The Cooper Hewitt, Smithsonian Design Museum's third installation of its socially responsible design series, "By the People: Designing a Better America," is set to be on display at the museum's New York location Sept. 30 through Feb. 26, 2017. Cynthia E. Smith, curator of the series, traveled for more than two years to metropolitan areas, post-industrial cities, rural towns, and poverty-stricken regions, conducting research and gleaning the conceptual and applied designs featured in the exhibition. The 60 projects have been divided into six themes that each focus on design as a means for change: act, save, share, live, learn, and make.
The humanitarian design series began in 2007 with the exhibition, "Design for the Other 90%" which asked professional designers to conceive of projects that would improve the quality of life for the 90% of the world that doesn't typically benefit from their work. The first exhibition was closely followed by "Design with the Other 90%: Cities" in 2011. This year's "By the People" is the first in the series to tackle challenges faced specifically by people in the United States and its bordering countries, and show how design can approach, as well as provide solutions to ongoing social and environmental issues. Projects vary from an established network of emergency water storage stations along the U.S. and Mexico border, to the Raleigh Denim Workshop, whose jeans are sewed by local farmers, and has one of the smallest carbon footprints in the world.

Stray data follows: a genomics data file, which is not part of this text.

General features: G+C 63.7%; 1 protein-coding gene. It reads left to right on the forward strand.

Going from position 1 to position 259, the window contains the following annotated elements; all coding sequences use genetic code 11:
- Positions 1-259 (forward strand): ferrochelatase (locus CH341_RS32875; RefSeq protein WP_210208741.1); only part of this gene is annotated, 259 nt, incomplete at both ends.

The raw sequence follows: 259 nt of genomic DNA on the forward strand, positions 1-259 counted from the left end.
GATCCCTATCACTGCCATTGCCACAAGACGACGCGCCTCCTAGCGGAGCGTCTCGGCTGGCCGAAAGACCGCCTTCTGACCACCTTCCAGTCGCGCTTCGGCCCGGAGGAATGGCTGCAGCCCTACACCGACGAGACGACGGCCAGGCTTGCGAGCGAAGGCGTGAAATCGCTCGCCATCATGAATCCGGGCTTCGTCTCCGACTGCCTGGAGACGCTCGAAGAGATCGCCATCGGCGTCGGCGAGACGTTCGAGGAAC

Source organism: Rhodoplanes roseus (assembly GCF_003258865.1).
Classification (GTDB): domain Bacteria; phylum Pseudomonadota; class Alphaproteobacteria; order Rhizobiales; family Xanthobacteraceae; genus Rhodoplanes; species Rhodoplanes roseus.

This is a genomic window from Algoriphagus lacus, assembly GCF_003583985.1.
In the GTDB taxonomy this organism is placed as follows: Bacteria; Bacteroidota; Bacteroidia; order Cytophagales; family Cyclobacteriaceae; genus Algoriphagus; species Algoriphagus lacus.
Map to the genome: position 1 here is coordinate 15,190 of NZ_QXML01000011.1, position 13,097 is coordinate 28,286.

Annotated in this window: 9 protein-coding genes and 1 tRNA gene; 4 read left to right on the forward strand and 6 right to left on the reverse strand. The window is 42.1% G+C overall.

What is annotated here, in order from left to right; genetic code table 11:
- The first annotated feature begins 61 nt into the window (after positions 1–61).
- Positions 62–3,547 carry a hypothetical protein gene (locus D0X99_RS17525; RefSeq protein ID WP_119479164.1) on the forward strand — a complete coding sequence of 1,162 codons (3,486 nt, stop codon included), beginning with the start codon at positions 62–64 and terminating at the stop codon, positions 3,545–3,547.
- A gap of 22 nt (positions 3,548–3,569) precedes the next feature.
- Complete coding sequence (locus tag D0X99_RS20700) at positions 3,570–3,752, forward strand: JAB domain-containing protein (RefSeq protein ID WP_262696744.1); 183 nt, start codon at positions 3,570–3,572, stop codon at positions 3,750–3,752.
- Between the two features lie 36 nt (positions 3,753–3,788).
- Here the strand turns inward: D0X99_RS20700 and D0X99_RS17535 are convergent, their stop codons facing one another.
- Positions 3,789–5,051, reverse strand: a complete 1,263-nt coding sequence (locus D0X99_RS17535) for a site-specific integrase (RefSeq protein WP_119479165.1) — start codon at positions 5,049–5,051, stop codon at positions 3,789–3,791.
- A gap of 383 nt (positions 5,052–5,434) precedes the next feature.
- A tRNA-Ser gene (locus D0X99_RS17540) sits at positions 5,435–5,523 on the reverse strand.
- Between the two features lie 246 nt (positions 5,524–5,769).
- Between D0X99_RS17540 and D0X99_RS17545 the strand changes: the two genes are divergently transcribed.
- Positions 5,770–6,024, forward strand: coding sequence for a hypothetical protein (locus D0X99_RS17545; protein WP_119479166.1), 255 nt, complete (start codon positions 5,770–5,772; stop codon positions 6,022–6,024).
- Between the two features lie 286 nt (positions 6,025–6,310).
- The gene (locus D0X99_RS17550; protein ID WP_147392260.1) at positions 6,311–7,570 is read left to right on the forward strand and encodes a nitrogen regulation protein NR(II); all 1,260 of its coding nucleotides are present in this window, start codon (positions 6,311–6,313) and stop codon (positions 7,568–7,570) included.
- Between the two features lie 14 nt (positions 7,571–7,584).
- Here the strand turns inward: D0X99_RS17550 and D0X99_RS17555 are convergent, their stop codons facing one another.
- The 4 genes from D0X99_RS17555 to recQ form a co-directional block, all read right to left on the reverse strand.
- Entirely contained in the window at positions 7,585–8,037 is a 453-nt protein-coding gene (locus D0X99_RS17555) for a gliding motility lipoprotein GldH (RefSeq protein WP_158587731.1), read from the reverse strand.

A few of the projects for the series include The Belt Line Atlanta Concept, a plan to convert four abandoned rail lines into a 22-mile green loop that connects 40 neighborhoods to bike paths, walking trails, and transit lines; Building Dignity, a collaborative project between activists against domestic violence and architects to improve security for victims and their families in Washington state; Open House, which transforms a rural property into an outdoor, public theater in York, Ala.; and a low-income housing development, Las Abuelitas Kinship Housing in Tuscon, Ariz., designed for grandparents raising grandchildren.
Below are a some examples of the design projects that will be featured in the exhibition:
Rapido rapid recovery housing by bcWORKSHOP, Community Development Corporation of Brownsville, Arise, La Unión Del Pueblo Entero, Texas A&M University, Texas Low Income Housing Information Service, with twenty Lower Rio Grande Valley families Cameron, Hidalgo, Willacy counties, Texas